How to Prepare for #NanoWriMo

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#NaNoWriMo is back! Are you ready to join a worldwide tribe of creatives and write a novel this November?

If so, here’s how to prepare.

The first step is to commit: You are going to do this! Now, it’s all about logistics. How will you fit consistent dedication to writing into your already crazed daily routine?

Clear Your Head 

You have 11 days left before NaNoWriMo starts. Begin clearing the extra have-to-dos from your plate now. Are there errands you need to run? Family duties you need to oblige? A pantry you need to stock so your significant other can cook for you all month? Be on guard for commitments you need to decline now so they don’t creep into your writing time later. The first step to writing a novel is to write “no” or “not in November,” over and over.

Clear Your Schedule

Having done both NaNoWriMo and other more manageable deadline-driven projects, I can say that the discipline of a huge word count on a tight deadline is inspiring. Designate a certain time block–the exact same time block–as your writing time every day, and stick to this routine religiously. Mark it on your calendar as a recurring appointment.

When you show up for your appointment, don’t strive for perfection. Even if you don’t like what you’re producing, or you’re not “feeling it.” Write first, and plan to edit later when you’re not on deadline.

Think of your NaNo commitment like daily exercise for your writing muscles. Runners run every day. No matter what. Some runs are better or more fulfilling or more effective than others. But as long as you wake up and make writing a non-negotiable, everyday part of your routine, rain or shine, in sickness and in health, you’ll repeat the routine the next day, and the next. Over time, you’ll be a lot more productive than if you hadn’t embraced consistency.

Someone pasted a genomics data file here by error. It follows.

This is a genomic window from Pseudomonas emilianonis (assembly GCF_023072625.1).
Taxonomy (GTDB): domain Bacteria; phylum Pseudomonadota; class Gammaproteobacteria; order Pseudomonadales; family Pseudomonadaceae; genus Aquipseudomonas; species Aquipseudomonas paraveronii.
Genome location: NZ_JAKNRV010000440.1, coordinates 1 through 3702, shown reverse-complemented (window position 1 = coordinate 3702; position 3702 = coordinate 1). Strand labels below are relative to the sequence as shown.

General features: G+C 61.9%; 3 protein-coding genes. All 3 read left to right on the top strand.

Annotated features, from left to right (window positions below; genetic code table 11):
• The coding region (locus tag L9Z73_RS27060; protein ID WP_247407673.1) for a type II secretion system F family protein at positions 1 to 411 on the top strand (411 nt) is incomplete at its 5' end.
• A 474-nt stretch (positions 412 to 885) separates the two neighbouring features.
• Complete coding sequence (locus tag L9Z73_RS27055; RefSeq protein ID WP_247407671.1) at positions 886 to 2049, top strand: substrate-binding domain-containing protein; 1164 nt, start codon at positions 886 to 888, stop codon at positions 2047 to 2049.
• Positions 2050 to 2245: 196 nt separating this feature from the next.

Break Your Writing Goals Into Doable Chunks

Time for some math: 50,000 words divided by 30 days is 1,666 words per day. If that word count is too arbitrary, go by chapters instead. So some days you’ll write a short chapter, others a longer one. When I did Nano, I used to organize my book into parts and chapters. Each morning, I picked a chapter and set a goal to write the body of that chapter during my designated time. If I had extra time, I’d start another, and that was a bonus. Once NaNo was over, I repeated the process with editing, addressing a minimum of one chapter a day.

Sign up at NaNoWriMo 

You don’t have to sign up at NaNoWriMo to participate in the month’s highly supportive book writing “competition.” But it may help to keep you accountable. The site lets you connect with fellow writers across the world who are all sacrificing to get to their goal, as well as announce your intention to the world, update your word count, fuel your motivation and more.

Regardless of whether you sign up, announce your intention to your inner circle of supporters in your endeavor. Hopefully they’ll give you the support you need to make it happen!

Elizabeth Mays is the marketing manager for, an online platform that lets you easily write, convert and print your book into the formats you need to publish in ebookstores and print-on-demand. She wrote her first book during NaNoWriMo in 2012.